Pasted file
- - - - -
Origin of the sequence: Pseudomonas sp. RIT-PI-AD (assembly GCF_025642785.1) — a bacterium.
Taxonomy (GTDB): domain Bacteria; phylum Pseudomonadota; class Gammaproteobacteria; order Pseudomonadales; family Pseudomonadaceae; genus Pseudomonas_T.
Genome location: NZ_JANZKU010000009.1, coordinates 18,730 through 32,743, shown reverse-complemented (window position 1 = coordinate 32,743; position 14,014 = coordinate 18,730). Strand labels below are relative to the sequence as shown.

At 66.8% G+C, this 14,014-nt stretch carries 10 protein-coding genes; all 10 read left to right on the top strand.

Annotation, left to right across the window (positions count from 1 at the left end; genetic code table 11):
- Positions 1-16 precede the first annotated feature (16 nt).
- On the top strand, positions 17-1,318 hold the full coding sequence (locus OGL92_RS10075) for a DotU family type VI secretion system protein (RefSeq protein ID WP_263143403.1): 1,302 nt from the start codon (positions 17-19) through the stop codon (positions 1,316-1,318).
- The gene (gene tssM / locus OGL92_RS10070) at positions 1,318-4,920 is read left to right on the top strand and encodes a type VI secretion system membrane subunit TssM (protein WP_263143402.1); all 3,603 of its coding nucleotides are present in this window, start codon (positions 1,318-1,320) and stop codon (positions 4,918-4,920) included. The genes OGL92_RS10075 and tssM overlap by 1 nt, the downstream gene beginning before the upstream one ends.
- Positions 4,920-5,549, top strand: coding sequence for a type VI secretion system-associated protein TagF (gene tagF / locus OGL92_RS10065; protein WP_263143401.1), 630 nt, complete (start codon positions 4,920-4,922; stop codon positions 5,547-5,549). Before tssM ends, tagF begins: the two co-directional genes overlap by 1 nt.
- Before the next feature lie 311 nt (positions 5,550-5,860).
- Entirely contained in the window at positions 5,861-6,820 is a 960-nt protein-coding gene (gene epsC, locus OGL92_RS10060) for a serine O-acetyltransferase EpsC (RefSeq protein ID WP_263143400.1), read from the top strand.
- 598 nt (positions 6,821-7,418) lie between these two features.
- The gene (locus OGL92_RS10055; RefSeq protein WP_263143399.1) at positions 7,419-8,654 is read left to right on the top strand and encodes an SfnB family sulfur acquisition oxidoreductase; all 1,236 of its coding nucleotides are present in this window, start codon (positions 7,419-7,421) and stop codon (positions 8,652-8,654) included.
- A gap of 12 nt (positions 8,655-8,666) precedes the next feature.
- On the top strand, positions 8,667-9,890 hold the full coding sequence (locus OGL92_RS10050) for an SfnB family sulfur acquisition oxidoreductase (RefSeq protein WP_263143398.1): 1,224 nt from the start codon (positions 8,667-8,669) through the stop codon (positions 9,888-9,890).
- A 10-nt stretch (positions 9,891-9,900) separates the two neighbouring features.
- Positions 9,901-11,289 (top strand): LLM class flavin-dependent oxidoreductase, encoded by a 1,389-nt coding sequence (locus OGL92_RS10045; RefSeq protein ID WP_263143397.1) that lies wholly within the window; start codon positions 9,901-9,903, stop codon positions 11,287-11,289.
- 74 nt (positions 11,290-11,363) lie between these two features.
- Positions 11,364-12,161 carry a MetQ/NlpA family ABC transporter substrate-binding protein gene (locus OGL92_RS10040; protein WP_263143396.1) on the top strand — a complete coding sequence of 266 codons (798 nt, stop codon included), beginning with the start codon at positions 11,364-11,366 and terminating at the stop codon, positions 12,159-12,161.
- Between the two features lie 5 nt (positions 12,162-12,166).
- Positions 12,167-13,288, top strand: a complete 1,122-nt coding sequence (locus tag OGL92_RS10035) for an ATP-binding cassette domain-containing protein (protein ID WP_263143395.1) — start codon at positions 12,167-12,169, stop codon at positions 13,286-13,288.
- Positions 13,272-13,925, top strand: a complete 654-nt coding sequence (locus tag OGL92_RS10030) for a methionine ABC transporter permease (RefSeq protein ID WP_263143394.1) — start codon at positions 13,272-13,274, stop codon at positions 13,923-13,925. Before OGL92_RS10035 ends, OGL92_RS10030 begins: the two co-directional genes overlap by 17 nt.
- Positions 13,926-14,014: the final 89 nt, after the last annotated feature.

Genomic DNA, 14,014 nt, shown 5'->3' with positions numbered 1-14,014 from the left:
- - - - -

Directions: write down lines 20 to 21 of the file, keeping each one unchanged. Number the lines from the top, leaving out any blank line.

- Between the two features lie 5 nt (positions 12,162-12,166).
- Positions 12,167-13,288, top strand: a complete 1,122-nt coding sequence (locus tag OGL92_RS10035) for an ATP-binding cassette domain-containing protein (protein ID WP_263143395.1) — start codon at positions 12,167-12,169, stop codon at positions 13,286-13,288.